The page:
Submitted to: Crop Protection
Publication Type: Peer Reviewed Journal
Publication Acceptance Date: August 11, 2008
Publication Date: January 1, 2009
Citation: Copes, W.E. 2009. Concentration and Intervals of Hydrogen Dioxide Applications to Control Puccinia hermerocallidis on Daylily. Crop Protection. 28:24-29. Interpretive Summary: Hydrogen dioxide (H2O2) is a disinfestant used to kill fungal spores on plant surfaces. Many trials have shown label rates at weekly applications are not effective. In a laboratory study, fewer rust spores would germinate and grow as the H2O2 rate was increased until 100% of the spores were killed at 11.9% H2O2. In a outdoor study, one label rate (0.27% H2O2) and two high rates (5.4 and 10.8% H2O2) were applied 1 and 2 times per week on healthy daylily plants. Only the highest H2O2 rate, which damaged plants, provided rust control equal to the fungicide treatment (azoxystrobin and chlorothalonil rotation). In a greenhouse study, rates labeled for plants (0.20, 0.27% H2O2) and production surfaces (0.34% H2O2) were applied 2, 3, and 5 times per week on healthy daylily plants. Five applications per week at 0.27% H2O2 did not damage plants and provided rust control equal to the fungicides when non-treated plants had moderate levels of disease. When non-treated plants had high levels of disease, control obtained with H2O2 was not equal to the fungicides. This information will help extension scientists and commercial producers use H2O2 products more effectively.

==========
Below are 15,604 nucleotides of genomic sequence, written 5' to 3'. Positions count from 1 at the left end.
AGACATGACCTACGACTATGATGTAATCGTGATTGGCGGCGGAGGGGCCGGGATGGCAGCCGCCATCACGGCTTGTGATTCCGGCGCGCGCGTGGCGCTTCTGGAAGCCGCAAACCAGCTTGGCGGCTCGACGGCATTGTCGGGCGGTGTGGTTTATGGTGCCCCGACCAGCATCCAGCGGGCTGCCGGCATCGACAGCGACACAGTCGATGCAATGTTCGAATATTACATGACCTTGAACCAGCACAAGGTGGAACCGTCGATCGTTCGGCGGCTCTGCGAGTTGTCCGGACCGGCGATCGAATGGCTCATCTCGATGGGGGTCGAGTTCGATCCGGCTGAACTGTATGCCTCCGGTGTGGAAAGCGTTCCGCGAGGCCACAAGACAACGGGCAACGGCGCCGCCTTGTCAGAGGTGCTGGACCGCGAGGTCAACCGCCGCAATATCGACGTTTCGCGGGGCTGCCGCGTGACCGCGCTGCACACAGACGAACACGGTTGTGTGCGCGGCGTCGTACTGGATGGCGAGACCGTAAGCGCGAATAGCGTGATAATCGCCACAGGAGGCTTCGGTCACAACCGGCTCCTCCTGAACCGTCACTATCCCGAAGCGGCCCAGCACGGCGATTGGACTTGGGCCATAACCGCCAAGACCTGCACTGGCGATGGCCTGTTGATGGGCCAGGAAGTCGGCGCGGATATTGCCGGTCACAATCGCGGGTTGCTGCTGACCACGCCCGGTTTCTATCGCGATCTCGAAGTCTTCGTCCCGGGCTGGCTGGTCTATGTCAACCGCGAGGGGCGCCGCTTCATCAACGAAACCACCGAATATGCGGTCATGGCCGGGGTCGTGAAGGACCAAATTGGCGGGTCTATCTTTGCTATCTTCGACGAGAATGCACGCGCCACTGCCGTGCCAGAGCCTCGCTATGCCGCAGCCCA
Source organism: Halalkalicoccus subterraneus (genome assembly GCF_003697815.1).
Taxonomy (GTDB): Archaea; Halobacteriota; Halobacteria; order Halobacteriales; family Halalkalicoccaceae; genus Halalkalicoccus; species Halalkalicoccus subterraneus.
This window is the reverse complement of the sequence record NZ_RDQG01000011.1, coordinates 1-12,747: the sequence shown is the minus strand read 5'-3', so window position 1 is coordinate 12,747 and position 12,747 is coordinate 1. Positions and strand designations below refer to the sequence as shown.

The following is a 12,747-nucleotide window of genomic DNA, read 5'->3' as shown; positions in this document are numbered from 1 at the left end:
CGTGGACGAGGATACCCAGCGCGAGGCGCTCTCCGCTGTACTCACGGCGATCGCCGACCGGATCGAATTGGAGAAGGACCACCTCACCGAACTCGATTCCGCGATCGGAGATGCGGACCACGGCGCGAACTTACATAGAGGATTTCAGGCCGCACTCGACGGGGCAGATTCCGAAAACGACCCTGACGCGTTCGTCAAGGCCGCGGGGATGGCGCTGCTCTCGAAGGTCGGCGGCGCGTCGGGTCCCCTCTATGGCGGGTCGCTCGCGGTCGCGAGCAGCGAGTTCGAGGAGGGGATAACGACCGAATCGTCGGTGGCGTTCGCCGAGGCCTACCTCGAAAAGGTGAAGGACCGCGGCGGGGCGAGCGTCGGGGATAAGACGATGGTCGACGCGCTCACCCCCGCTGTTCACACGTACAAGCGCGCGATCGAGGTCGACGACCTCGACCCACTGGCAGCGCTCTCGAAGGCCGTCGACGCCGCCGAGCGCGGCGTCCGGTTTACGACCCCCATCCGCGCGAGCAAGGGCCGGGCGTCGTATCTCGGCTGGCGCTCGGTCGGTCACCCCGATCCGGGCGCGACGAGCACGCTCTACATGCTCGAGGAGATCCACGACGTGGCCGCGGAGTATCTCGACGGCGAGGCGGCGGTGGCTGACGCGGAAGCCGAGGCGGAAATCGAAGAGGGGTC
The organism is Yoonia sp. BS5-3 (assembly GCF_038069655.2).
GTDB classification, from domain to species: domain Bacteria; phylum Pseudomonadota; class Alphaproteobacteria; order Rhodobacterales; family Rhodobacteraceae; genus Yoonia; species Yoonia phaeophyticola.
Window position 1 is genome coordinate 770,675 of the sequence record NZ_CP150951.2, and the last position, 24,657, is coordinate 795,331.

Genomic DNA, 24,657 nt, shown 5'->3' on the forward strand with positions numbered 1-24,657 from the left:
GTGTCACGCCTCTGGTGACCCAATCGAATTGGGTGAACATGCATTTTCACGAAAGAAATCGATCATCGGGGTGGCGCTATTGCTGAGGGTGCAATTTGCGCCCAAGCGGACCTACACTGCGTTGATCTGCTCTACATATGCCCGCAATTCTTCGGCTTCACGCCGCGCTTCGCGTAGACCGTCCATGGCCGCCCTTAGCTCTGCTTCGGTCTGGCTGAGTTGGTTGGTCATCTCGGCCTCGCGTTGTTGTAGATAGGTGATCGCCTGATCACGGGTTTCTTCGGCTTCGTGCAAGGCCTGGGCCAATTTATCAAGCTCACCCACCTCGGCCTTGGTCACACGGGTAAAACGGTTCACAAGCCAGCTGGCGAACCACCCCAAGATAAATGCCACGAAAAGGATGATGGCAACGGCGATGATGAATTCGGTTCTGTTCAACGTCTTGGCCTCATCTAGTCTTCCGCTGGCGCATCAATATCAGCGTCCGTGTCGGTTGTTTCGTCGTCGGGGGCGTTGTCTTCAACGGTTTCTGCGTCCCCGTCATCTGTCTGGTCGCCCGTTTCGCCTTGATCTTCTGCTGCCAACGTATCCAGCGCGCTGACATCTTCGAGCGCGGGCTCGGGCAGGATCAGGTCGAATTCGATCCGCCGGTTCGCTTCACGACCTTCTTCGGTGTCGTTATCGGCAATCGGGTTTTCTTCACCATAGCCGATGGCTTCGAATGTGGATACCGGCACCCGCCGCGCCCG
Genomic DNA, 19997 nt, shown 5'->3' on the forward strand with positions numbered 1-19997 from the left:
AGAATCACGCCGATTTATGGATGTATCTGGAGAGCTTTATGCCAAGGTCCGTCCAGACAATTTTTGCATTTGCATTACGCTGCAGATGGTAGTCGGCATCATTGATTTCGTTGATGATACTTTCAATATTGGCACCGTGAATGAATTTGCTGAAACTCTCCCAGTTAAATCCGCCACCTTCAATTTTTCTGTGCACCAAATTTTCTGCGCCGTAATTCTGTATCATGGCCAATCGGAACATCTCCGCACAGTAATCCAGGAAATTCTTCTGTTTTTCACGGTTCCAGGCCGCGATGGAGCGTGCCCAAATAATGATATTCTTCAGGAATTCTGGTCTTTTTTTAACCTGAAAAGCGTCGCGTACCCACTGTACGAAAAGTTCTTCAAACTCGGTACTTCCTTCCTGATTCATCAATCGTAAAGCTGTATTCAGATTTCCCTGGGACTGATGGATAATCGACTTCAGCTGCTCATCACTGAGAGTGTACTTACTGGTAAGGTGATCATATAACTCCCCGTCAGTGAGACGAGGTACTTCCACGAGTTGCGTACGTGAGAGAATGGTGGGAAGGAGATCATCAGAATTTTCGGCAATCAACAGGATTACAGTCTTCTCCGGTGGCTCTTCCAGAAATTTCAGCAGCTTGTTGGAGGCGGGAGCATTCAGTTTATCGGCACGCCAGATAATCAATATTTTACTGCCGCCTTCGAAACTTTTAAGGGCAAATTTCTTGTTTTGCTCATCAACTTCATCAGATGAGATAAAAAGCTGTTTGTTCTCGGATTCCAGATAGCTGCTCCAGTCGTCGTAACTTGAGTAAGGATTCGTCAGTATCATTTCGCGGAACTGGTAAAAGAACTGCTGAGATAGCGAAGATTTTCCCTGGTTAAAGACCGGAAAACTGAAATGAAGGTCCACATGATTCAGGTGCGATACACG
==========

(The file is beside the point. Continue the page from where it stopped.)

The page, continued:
Technical Abstract: Hydrogen dioxide (H2O2) is a disinfestant used to kill fungal spores, such as urediniospores of Puccinia hemerocallidis, on plant and production surfaces. Excised sections of daylily leaves with sporulating rust pustules were sprayed with rates from 2.4 to 11.9% H2O2. Treated spores were rubbed onto the surface of PDA, and germination of >100 spores per replication per treatment was determined 24 hr later. Germination decreased with increasing H2O2 concentration until 100% mortality (zero germination) was achieved at 11.9% H2O2. In an outdoor study, one label rate (0.27% H2O2) and two high rates (5.4 and 10.8% H2O2 selected based on results from the germination trial) were sprayed 1 and 2 times per week on healthy daylily plants, exposed to naturally-dispersed inoculum. The level of rust incidence and severity decreased with increasing rate and number of applications of H2O2 per week. H2O2 at 10.8%, provided control equal to a fungicide treatment (azoxystrobin and chlorothalonil plus thiophanate-methyl rotation), but also damaged 15.4% of the plant’s surface area. In a greenhouse study, two rates (0.20 and 0.27% H2O2) labeled for application on plants and one rate (0.34% H2O2) labeled for application on production surfaces were sprayed 2, 3, and 5 times per week on healthy daylily plants, exposed to naturally-dispersed inoculum. With 58.8% of the leaves of plants treated with water having at least one rust pustule (experiment one), 0.27 and 0.34% H2O2 applied 2 to 5 times per week provided control equal to a fungicide treatment. With 89.4% of the leaves of plants treated with water having rust signs (experiment two), 5 applications of H2O2 of 0.20 to 0.34% H2O2 provided control that was better than the water treatment but not as good as a fungicide treatment. Higher label rates (0.27% H2O2) and multiple applications per week ('5) improve disease control with H2O2, but at high of disease pressure the level of control obtained with H2O2 was not as effective as with the fungicide treatment.